Dr Killdeer
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OK, I think I’m getting a handle on it. Sorry Dave, I meant using lube in the cases to ease the bullet seating process. Sometimes I just assume that everybody knows what I’m asking because this is the only place I’ve found where people really know reloading inside and out.

I think I’ll continue loading dry because that process gave me zero problems. It’s not broke, so I’m not going to try to fix it.
I tumble my brass before loading it and since I enjoy spending time at the reloading bench, I even polish the finished rounds with Brasso and then I wipe off any residue with alcohol pads. Although it’s unnecessary, they look pretty impressive.
So far, I have 100 rounds under my belt. They feed, shoot and eject flawlessly. All I can say is, Yes Virginia, there is a Santa Claus. Thanks again folks for all your help.
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Old November 14, 2009, 08:40 AM   #15
Bud Helms
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Re: bottleneck rifle cartridges neck lube: You can use a dry lube to dip the neck into after spraying (or rolling) the outside of the case with lube. I hesitant to use a wet lube inside the neck. After I saw sticks of powder sticking to the inside of the neck just before seating the bullet, I decided to eliminate the potential problem of contaminating the powder with spray lube on the inside of the case neck. It's not supposed to be there.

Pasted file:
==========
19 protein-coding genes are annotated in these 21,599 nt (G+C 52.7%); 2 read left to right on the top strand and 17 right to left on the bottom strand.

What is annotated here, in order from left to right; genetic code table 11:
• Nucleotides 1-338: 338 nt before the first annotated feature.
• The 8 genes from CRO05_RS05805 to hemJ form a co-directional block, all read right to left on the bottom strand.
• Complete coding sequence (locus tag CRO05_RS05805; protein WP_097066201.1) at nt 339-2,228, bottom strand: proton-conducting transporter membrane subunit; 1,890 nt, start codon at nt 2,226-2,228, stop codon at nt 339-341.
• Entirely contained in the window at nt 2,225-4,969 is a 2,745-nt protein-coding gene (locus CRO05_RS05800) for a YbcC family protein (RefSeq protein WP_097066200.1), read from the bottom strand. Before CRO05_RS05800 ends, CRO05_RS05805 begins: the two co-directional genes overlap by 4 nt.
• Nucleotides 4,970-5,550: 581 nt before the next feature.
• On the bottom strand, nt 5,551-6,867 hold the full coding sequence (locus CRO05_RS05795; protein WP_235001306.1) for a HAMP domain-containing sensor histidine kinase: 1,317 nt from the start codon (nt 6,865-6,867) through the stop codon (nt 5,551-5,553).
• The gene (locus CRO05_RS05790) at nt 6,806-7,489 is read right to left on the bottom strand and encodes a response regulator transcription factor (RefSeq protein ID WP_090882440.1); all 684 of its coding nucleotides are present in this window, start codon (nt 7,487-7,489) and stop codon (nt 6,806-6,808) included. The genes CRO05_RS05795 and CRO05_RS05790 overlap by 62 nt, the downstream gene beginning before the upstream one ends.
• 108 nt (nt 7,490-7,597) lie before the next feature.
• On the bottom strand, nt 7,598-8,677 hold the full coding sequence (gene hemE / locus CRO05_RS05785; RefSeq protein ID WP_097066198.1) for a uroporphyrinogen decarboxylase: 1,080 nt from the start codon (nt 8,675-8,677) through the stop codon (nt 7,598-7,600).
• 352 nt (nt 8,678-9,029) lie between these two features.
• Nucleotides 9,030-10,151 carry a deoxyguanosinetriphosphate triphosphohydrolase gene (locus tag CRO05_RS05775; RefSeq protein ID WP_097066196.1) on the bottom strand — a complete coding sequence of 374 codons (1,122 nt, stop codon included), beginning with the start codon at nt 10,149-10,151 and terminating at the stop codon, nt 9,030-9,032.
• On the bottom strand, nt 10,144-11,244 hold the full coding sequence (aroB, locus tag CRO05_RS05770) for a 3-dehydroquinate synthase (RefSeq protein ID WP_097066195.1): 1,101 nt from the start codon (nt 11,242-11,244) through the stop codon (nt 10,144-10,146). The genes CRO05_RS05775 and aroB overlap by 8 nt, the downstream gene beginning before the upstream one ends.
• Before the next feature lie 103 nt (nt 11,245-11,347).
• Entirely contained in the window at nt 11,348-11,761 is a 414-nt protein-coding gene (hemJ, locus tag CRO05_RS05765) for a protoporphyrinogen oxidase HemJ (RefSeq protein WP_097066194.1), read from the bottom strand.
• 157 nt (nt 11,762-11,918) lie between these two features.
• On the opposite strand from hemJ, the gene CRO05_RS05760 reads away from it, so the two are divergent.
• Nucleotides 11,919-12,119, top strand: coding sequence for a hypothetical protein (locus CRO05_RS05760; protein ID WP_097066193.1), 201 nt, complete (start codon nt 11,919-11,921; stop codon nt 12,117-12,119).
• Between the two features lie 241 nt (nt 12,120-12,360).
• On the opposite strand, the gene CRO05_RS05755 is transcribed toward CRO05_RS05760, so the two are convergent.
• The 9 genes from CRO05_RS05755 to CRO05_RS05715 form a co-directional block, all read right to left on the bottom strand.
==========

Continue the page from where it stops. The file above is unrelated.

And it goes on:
I've never tried to experiment and determine what effect the wet lube would have on a powder's ignitability, or a primer's for that matter, but clean and dry means clean and dry. The first part of the powder drop takes any case lube residue on the inside of the neck right straight to the bottom of the case where the primer is sitting, mouth wide open.
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Old November 14, 2009, 09:03 AM   #16
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for 45 ? no.
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Old November 14, 2009, 10:10 AM   #17
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Bullet lube is used with cast bullets, not jacketed bullets. It's added by the bullet maker, so is a non-issue for the average reloader. Jacketed bullets do not require any bullet lube.
Case lube is another matter–it is not required when using carbide dies, such as yours, with straight walled pistol cases, such as .45 acp.
Sorry–no lube for you!
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Old November 14, 2009, 08:54 PM   #18
dmazur
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Quote:
I even polish the finished rounds with Brasso
Not trying to be a wet blanket, but you might read this -

http://www.thefiringline.com/forums/...ad.php?t=47164

There are so many alternatives for case polishing, I just wouldn't risk weakening the brass with anything containing ammonia, even if you are wiping it off. It chemically attacks the brass, and that may not be stopped by wiping.

The brass is a pressure vessel. It's nice if it is shiny, but it is more important that it is strong...
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Old November 15, 2009, 10:27 AM   #19
Dr Killdeer
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dmazur….Thanks for the heads up. I was not aware of the potential hazard Brasso creates. If a weakened case were to let go upon firing, I suspect my head could go with it. Not good!

Reloading is an enjoyable hobby, but there’s a steep learning curve and what you don’t know can really hurt you. Brasso is no longer part of my reloading inventory. I’ll use it to polish my wife’s silver before Thanksgiving, but it will never touch any of my brass from this day foreword. I’m just glad I mentioned it in my last post.